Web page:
Building upon the "preliminary conception of Phenomenology" introduced by Heidegger in section II of the Introduction to Sein und zeit,l one may say that a phenomenology of death would mean: "to let death, as that which shows itself, be seen from itself in the very way in which it shows itself from itself. " Does this mean then, that a properly phenomenological d- cription of death may reveal to us what death as a factical event is like "in the very way in which it shows itself from itself"? Although I cannot experience my death in order to describe it, may some kind of phenomenologica'l inference or "extrapolation"2 be the condition for a unique and privileged revelation of what it is like to be dead? There is an important element of phenomenological descr- tion which renders such an extrapolation implausible, and it involves what Husserl originally called the reduction to signi- cance or meaning. It can never be true for the phenomenologist, 1 Heidegger, Martin, Sein und zeit, p. 34. e. t. page 58. 2 Henry W. Johnstone Jr. thinks that while one cannot extrapo- late from the experience of sleep to the experience of death, it may be possible to extrapolate from the phenomeno- lQgy of sleep to the phenomenology of death.
Cf. H. W. John- stone Jr. , "Toward a Phenomenology of Death", in Philosophy and Phenomenological Research, Vol. XXXV, No. 3, 1975, pages 396-7. Cf.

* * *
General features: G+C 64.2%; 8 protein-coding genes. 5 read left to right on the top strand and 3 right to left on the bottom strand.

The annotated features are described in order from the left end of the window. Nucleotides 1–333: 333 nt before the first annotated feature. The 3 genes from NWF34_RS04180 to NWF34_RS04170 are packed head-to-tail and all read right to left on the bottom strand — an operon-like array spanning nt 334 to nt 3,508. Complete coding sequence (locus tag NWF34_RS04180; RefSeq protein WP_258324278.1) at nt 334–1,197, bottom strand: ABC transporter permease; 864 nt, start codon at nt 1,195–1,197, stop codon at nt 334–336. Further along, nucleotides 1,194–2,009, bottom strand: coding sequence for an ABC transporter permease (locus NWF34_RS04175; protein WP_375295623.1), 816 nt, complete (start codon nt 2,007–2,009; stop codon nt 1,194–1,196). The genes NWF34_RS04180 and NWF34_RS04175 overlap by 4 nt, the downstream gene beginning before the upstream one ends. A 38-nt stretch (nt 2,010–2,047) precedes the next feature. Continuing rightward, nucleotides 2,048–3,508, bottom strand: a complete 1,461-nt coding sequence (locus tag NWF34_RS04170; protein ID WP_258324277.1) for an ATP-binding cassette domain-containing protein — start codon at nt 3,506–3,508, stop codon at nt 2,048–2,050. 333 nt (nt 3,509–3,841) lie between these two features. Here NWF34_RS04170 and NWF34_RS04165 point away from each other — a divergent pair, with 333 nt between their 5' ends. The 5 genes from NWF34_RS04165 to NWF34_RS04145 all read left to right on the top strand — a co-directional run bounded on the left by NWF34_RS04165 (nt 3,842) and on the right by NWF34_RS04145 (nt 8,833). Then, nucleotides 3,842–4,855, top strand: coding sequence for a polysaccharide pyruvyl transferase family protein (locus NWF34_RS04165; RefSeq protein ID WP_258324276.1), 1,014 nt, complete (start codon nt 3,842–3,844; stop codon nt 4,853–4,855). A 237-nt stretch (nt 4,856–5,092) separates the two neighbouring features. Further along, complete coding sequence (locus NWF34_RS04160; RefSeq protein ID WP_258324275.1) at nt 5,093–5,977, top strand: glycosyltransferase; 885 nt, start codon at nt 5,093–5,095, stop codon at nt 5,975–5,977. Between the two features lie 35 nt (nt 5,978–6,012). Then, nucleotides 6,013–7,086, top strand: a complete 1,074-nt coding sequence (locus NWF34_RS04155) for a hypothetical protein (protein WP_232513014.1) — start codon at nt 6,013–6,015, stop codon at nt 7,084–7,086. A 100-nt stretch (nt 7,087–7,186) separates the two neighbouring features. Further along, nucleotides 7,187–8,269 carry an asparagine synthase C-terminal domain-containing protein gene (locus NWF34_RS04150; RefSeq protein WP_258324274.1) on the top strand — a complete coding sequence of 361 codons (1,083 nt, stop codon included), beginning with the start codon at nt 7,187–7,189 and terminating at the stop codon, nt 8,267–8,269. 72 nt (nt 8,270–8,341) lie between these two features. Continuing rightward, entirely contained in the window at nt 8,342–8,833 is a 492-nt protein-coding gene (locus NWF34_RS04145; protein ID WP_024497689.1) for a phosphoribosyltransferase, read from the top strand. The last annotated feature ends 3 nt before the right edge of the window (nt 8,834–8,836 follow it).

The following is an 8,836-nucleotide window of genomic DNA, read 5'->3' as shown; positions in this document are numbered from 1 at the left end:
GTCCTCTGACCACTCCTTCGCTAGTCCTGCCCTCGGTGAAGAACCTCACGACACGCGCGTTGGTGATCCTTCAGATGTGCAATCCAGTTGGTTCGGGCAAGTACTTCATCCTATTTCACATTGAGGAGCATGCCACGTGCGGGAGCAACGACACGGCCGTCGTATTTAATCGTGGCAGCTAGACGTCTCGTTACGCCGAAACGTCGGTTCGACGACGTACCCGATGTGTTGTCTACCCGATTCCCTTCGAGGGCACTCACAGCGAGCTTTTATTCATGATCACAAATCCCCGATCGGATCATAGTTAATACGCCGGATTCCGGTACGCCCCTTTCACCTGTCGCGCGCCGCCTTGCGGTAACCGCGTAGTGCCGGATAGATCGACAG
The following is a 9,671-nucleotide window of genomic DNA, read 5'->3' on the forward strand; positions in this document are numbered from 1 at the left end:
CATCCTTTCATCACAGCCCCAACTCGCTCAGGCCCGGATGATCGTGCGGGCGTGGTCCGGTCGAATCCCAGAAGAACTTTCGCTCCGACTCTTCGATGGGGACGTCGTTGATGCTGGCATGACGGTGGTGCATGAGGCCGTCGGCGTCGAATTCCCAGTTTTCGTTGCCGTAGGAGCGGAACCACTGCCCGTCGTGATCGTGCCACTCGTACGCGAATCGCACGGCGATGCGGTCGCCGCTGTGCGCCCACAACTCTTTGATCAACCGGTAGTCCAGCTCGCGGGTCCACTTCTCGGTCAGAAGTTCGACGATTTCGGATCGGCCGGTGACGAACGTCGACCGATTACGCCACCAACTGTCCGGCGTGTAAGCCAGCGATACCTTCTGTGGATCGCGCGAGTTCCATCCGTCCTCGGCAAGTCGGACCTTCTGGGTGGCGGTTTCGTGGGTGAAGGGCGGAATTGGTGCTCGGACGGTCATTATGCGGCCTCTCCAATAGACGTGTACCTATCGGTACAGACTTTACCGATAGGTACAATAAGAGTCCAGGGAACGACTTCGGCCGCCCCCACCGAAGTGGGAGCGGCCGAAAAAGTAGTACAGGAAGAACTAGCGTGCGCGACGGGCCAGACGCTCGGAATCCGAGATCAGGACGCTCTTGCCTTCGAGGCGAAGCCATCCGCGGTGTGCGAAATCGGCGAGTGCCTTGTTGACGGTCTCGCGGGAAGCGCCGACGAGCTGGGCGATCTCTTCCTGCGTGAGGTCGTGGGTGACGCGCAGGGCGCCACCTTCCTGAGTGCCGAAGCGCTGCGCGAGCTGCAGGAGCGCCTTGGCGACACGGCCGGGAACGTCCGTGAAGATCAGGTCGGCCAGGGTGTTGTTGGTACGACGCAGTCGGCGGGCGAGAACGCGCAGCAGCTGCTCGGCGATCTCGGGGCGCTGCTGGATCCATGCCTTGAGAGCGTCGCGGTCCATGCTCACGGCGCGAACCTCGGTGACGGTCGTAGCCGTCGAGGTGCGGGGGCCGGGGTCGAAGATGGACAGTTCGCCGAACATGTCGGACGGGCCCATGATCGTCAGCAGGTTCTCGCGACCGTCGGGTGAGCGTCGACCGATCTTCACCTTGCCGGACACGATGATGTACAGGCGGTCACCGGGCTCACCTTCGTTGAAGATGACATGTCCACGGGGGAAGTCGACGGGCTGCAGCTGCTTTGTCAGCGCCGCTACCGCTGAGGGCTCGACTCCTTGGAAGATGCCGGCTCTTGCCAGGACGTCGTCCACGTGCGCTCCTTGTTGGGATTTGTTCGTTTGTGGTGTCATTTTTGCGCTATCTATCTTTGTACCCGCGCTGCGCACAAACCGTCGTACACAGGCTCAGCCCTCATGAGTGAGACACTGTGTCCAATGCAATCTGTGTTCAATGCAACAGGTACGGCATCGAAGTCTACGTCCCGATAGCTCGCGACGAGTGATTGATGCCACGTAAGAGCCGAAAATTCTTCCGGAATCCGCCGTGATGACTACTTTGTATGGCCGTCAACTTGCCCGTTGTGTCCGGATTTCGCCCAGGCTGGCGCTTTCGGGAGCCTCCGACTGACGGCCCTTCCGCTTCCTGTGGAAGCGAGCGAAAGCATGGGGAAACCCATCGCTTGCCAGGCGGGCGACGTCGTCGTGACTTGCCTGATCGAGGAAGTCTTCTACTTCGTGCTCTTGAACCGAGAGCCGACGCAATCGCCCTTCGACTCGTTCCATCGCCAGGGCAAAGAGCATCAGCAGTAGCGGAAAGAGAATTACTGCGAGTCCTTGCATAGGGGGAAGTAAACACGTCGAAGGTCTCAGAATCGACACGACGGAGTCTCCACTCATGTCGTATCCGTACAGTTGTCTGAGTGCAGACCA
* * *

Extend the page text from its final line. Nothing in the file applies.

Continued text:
One: Ontological Roots of the Phenomenon of Death: A Heideggerean Interpretation.- One: Individuation and Temporality.- A. Transcendence as the Key.- (i) The Necessity of Individuation as Revealed in the Meaning of Transcendence: Lessons from Kant.- (ii) The Meaning of Transcendence as Temporality.- B. Temporality as the Meaning of Individuation.- (i) Heidegger's Understanding of Individuation as Grounded in Care.- (ii) Temporality as the Meaning of Care.- Two: Temporality as the Meaning of Being-Towards-Death.- A. Inauthentic Understanding of Death.- B. Temporality and Authentic Being-towards-Death.- (i) Existentiell Attestation of Potentiality-for-Being-onef's-Self.- (ii) Ontological roots: the temporal structure of Advancing Resoluteness.- C. Historicity and Being-towards-death.- Three: Death, Time and Appropration.- A. The Development of Heidegger's Thought.- B. The Later Heidegger on Time and Appropriation.- C. Death in History, Poetry and Language.- D. Death and the Emergence of Being in the Essence of the Thing.- Four: A Project Beyond Heidegger.- Two: Death as an Ontic E-Vent: Coming to terms with the phenomenon of death as a determinate possibility.- One: Reflecting on One's own Death.- A. The Intelligibility of the Phenomenon of My Own Death as a Determinate Event.- B. A pre-reflective awareness of a determinate possibility: a phenomenology of imagination.- C. My Own Death as a Determinate Possibility: Reflections on Terminal Illness.- (i) My Own Death, against the backdrop of Being-there.- (ii) Some Patterns of a Terminal Illness.- (iii) Implications regarding the analysis.- Two: The Death of the Other.- A. Solicitude: condition of the possibility of an ontological awareness of the ontic e-vent of the death of the Other.- (i) A Heideggerean perspective.- (ii) Heidegger on Solicitude.- (iii) The Relationship of Authentic Solicitude: Beyond Sein und Zeit.- (iv) The In-finitude of Authentic Solicitude.- B. The E-vent of the Death of the Other.- (i) Understanding of the Potentiality-for-Being of Others.- (ii) Solicitude as a Projection of our Being-towards-Death: the temporal roots of the Belonging-together of Death and Love.- (iii) A Death.- (iv) Recovery.- Three: The Phenomenon of Immortality.- A. The Possibility of my own Immortality.- B. The Immortality of the Other.- Three: Ontic/Ontological Implications.- One: Ontology as Concrete.- Two: Is Phenomenology still too Metaphysical?.- Key to abbreviations.